Ed Weinzierl stenciles barrels of Waconia Sorghum. He was just 15.
Dakota groups lived in the Waconia area near Lake Waconia for over 10,000 years. They called the lake Meday Wa Ko Ni Ya, which meant “lake of the fountain” or “lake of the spring.” Contemporary Dakota translate it as “out of the water comes life.” Early settlers adopted this name for the lake and the town; over time, it evolved into “Waconia.” Today, visitors can learn about and celebrate the area’s heritage at the Carver County Historical Society.
Waconia incorporated as a village in 1880. Development of Coney Island on Lake Waconia in 1884 led to the growth of Waconia as a summer tourist destination. Tourists spent days, weeks, or the whole summer in Waconia. The town and island resort was known as the “Paradise of the Northwest.” In 1886, the new Hutchinson Branch of the Great Northern Railroad opened, running just north of Lake Waconia, bringing even more tourists. Today, Waconia continues its tourism heritage, welcoming tens of thousands of visitors to its downtown, lakes, parks and trails. Those numbers skyrocket during the area’s many annual tourism events like the Carver County Fair, which draws over 100,000 fairgoers to the area.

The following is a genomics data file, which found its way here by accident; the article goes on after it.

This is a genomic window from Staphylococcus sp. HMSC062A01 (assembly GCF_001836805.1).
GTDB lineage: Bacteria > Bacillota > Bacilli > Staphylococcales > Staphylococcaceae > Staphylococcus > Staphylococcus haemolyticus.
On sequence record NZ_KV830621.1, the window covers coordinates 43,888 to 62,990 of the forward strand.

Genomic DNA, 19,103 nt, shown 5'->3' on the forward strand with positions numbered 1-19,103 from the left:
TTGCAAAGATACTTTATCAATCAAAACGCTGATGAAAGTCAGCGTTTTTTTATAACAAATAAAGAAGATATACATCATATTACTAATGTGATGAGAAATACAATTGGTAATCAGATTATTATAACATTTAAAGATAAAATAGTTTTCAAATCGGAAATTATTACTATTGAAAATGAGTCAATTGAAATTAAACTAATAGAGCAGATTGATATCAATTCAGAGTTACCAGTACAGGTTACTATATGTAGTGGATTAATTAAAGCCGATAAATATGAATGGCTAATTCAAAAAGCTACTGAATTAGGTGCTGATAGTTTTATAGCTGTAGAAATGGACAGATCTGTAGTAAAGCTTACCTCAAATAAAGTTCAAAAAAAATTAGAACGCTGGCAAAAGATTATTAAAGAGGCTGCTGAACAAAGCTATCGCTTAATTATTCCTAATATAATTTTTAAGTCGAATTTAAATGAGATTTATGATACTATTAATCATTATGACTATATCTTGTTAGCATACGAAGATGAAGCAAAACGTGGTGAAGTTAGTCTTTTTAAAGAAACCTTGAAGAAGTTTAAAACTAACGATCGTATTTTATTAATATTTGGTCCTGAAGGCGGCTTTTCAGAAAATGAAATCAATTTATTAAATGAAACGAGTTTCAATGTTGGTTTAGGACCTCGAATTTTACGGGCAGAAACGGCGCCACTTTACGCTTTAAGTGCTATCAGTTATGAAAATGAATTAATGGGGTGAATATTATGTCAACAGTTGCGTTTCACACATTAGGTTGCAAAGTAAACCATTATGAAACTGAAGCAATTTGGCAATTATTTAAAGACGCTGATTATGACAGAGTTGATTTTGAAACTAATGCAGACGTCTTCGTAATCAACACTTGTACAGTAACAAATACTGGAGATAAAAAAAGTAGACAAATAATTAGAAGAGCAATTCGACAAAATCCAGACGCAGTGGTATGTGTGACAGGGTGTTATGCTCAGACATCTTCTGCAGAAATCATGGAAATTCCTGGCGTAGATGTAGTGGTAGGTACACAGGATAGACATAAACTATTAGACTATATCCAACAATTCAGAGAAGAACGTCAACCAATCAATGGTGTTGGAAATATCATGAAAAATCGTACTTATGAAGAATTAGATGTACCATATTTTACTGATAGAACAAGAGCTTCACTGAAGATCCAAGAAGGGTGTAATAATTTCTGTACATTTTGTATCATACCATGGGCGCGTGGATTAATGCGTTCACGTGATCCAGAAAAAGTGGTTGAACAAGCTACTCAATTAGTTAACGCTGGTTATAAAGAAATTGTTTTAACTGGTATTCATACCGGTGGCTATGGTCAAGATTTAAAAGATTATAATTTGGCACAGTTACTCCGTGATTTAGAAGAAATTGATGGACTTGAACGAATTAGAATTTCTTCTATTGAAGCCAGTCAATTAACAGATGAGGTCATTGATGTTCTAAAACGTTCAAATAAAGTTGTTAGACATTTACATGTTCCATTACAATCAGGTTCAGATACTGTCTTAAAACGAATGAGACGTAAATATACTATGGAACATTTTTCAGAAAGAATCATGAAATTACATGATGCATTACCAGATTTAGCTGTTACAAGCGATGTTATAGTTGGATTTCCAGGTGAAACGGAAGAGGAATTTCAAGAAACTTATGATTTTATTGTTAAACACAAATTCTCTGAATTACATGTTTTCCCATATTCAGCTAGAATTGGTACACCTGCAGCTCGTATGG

For a period of around 30 years, there were two Carver County Fairs—one in the town of Carver and one in Waconia. The town of Carver started their Fair in 1868 and Waconia started its fair in 1911. Competition between the two towns continued until the late 1930s when the town of Carver acquiesced to Waconia. Today the Carver County Fair hosts 5 days of carnival rides, agriculture and livestock displays, a costume llama event, live music and entertainment, plenty of fair food, and grandstand events featuring tractor and semi pulls, Motokazie and a Demolition Derby.